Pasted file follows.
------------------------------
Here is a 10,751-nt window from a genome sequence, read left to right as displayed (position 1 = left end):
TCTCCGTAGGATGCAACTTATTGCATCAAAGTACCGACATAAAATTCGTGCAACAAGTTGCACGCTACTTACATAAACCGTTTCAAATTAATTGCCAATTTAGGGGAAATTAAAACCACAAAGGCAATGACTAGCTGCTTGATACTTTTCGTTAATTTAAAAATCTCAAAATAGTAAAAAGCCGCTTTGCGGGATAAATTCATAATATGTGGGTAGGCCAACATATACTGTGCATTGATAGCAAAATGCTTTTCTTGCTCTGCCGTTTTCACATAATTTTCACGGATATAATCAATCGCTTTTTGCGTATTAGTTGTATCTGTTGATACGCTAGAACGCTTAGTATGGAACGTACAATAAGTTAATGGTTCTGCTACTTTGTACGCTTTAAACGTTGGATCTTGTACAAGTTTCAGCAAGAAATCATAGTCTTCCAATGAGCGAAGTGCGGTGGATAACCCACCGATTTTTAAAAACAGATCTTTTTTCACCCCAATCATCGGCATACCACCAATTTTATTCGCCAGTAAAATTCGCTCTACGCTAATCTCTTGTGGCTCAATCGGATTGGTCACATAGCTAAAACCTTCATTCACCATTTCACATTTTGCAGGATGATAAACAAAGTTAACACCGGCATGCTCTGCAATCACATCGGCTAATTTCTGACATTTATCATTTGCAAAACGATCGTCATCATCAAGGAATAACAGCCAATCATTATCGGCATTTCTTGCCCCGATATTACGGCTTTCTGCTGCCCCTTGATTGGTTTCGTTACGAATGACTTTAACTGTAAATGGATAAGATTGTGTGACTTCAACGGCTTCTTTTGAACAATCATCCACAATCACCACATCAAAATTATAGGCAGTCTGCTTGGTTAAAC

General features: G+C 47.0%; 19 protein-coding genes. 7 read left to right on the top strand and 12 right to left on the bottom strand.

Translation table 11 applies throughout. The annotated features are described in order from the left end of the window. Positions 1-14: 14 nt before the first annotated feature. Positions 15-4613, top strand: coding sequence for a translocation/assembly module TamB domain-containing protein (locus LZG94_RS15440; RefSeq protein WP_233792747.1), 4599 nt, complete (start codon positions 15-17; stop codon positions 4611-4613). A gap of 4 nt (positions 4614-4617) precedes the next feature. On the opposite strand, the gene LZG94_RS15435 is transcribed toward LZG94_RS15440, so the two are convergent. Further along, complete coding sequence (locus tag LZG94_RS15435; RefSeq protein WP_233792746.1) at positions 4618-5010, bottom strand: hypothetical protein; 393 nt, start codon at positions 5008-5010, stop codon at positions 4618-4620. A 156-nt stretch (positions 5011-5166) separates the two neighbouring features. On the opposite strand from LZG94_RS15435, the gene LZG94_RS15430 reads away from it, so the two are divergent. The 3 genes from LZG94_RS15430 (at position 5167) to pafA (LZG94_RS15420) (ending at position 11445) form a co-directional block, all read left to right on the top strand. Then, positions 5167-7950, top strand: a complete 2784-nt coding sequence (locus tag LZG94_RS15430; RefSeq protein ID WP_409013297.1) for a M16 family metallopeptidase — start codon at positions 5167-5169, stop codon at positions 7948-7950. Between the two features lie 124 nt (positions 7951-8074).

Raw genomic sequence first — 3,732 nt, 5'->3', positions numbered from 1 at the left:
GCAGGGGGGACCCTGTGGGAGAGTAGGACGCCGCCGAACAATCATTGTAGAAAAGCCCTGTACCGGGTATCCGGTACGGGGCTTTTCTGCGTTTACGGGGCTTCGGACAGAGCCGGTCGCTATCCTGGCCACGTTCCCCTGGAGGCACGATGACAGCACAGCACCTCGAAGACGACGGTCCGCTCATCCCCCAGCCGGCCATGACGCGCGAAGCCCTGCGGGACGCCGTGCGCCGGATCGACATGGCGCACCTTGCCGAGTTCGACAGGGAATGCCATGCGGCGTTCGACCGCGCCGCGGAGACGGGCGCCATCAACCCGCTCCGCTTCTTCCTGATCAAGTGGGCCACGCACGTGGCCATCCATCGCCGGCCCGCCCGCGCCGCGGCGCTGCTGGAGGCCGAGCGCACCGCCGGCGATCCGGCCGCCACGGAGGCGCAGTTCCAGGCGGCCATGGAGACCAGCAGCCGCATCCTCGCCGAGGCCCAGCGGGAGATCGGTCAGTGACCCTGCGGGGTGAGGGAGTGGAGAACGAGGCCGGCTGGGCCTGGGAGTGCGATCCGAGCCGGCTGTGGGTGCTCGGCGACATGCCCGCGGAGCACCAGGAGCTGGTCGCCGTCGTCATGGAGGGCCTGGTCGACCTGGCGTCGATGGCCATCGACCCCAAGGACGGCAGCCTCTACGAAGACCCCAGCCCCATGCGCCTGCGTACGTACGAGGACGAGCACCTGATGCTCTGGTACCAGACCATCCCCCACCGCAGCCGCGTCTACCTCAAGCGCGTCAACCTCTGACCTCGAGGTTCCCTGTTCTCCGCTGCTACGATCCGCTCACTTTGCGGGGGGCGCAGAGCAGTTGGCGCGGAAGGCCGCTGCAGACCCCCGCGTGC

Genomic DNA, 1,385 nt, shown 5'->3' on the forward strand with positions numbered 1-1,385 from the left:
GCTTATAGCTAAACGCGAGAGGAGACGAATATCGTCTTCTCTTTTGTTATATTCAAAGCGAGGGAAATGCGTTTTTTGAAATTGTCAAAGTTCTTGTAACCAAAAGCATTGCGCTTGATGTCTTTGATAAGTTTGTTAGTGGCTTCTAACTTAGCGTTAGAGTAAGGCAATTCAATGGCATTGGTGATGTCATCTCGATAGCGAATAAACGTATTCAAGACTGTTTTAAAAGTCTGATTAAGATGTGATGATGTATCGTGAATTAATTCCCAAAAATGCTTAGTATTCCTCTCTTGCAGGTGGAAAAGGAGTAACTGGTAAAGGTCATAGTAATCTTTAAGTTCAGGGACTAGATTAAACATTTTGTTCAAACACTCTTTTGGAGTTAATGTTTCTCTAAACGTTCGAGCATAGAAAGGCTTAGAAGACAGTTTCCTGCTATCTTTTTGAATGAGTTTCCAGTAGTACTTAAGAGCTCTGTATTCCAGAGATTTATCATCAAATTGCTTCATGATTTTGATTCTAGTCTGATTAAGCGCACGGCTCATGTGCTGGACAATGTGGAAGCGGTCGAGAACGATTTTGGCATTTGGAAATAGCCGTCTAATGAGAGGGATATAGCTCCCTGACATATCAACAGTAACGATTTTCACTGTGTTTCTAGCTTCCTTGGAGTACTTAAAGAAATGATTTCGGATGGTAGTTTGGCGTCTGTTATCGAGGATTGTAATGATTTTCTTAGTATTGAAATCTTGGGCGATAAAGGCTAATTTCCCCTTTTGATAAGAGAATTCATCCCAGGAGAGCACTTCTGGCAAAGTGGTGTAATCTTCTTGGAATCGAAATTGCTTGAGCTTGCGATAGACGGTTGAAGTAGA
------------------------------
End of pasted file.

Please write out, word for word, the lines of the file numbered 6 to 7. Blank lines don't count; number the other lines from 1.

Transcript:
GCAGGGGGGACCCTGTGGGAGAGTAGGACGCCGCCGAACAATCATTGTAGAAAAGCCCTGTACCGGGTATCCGGTACGGGGCTTTTCTGCGTTTACGGGGCTTCGGACAGAGCCGGTCGCTATCCTGGCCACGTTCCCCTGGAGGCACGATGACAGCACAGCACCTCGAAGACGACGGTCCGCTCATCCCCCAGCCGGCCATGACGCGCGAAGCCCTGCGGGACGCCGTGCGCCGGATCGACATGGCGCACCTTGCCGAGTTCGACAGGGAATGCCATGCGGCGTTCGACCGCGCCGCGGAGACGGGCGCCATCAACCCGCTCCGCTTCTTCCTGATCAAGTGGGCCACGCACGTGGCCATCCATCGCCGGCCCGCCCGCGCCGCGGCGCTGCTGGAGGCCGAGCGCACCGCCGGCGATCCGGCCGCCACGGAGGCGCAGTTCCAGGCGGCCATGGAGACCAGCAGCCGCATCCTCGCCGAGGCCCAGCGGGAGATCGGTCAGTGACCCTGCGGGGTGAGGGAGTGGAGAACGAGGCCGGCTGGGCCTGGGAGTGCGATCCGAGCCGGCTGTGGGTGCTCGGCGACATGCCCGCGGAGCACCAGGAGCTGGTCGCCGTCGTCATGGAGGGCCTGGTCGACCTGGCGTCGATGGCCATCGACCCCAAGGACGGCAGCCTCTACGAAGACCCCAGCCCCATGCGCCTGCGTACGTACGAGGACGAGCACCTGATGCTCTGGTACCAGACCATCCCCCACCGCAGCCGCGTCTACCTCAAGCGCGTCAACCTCTGACCTCGAGGTTCCCTGTTCTCCGCTGCTACGATCCGCTCACTTTGCGGGGGGCGCAGAGCAGTTGGCGCGGAAGGCCGCTGCAGACCCCCGCGTGC

Genomic DNA, 1,385 nt, shown 5'->3' on the forward strand with positions numbered 1-1,385 from the left: